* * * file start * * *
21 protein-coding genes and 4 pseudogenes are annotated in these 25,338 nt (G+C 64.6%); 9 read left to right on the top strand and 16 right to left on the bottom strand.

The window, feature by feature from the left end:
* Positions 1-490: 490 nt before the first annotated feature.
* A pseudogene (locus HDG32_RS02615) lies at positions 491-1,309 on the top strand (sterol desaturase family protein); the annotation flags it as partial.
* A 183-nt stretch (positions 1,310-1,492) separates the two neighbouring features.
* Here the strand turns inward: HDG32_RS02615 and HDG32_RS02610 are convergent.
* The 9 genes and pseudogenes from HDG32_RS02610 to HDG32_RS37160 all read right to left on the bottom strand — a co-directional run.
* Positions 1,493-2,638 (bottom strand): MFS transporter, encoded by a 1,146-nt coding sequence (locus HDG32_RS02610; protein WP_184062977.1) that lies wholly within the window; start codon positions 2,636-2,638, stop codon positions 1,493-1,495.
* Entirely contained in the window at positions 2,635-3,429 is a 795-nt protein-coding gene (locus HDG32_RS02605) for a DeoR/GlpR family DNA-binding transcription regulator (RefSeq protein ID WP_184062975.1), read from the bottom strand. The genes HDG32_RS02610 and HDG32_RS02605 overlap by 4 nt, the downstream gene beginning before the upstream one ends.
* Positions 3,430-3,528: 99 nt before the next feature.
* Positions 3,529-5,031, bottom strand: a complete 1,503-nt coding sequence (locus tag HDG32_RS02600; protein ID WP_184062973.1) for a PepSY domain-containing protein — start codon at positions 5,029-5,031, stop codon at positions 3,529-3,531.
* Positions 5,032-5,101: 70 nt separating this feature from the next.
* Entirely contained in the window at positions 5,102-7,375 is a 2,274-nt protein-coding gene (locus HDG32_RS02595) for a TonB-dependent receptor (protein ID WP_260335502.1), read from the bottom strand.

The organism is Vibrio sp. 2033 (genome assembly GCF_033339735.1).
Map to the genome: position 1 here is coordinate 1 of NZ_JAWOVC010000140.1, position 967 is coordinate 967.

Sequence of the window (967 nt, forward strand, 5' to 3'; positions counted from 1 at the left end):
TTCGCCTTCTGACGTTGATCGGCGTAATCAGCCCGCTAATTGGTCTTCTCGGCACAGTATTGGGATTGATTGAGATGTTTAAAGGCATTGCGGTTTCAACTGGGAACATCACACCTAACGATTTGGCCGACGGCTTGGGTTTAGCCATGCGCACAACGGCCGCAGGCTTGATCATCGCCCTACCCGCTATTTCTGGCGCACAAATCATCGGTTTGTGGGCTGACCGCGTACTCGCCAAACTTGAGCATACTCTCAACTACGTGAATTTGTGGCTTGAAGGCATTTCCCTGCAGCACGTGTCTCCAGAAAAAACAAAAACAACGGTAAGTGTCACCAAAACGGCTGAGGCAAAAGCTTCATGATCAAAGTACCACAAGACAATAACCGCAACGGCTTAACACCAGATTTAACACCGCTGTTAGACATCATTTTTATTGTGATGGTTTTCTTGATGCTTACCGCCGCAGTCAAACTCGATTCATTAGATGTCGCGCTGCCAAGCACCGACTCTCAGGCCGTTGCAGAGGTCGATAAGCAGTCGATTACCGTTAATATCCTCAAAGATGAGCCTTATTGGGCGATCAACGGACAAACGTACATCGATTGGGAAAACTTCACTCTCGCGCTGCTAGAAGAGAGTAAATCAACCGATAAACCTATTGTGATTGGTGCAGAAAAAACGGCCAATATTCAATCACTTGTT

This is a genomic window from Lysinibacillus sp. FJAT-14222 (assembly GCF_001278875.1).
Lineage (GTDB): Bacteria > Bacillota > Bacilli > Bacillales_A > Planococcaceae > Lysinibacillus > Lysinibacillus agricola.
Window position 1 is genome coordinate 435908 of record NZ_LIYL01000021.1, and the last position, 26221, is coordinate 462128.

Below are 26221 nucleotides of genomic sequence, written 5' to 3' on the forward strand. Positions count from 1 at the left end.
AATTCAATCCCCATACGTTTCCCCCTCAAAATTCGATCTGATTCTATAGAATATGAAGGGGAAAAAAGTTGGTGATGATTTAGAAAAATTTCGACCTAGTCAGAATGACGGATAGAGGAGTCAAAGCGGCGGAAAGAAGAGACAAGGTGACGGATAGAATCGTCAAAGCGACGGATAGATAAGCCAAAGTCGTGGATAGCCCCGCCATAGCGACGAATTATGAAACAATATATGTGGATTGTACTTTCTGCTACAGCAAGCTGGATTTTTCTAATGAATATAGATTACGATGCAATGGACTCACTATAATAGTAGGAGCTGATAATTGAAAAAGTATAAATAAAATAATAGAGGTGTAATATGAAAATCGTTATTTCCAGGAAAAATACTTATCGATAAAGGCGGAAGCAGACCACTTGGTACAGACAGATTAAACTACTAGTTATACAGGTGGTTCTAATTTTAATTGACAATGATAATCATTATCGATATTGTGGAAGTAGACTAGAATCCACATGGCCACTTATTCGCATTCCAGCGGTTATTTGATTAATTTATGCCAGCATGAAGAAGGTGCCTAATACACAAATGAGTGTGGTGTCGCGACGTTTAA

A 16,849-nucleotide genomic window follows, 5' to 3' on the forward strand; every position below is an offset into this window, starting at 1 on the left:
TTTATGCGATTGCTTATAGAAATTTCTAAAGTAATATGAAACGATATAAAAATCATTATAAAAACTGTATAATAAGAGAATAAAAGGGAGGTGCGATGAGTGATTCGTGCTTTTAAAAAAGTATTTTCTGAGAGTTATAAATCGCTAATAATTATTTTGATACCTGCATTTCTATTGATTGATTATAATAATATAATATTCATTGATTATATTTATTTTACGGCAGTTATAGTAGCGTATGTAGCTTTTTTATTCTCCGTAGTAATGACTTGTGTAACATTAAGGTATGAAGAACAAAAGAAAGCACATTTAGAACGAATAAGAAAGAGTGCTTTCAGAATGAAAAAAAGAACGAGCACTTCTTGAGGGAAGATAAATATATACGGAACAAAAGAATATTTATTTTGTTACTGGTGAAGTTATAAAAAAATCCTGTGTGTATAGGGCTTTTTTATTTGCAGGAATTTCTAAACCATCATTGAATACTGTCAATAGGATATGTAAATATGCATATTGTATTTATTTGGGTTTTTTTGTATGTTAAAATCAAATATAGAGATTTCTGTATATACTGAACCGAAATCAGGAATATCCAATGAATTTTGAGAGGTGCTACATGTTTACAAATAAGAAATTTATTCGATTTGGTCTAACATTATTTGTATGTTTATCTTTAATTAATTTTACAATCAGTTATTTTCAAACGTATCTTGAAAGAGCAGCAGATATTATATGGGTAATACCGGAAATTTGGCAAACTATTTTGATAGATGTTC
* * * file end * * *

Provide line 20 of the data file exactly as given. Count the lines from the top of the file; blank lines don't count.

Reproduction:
Window position 1 is genome coordinate 435908 of record NZ_LIYL01000021.1, and the last position, 26221, is coordinate 462128.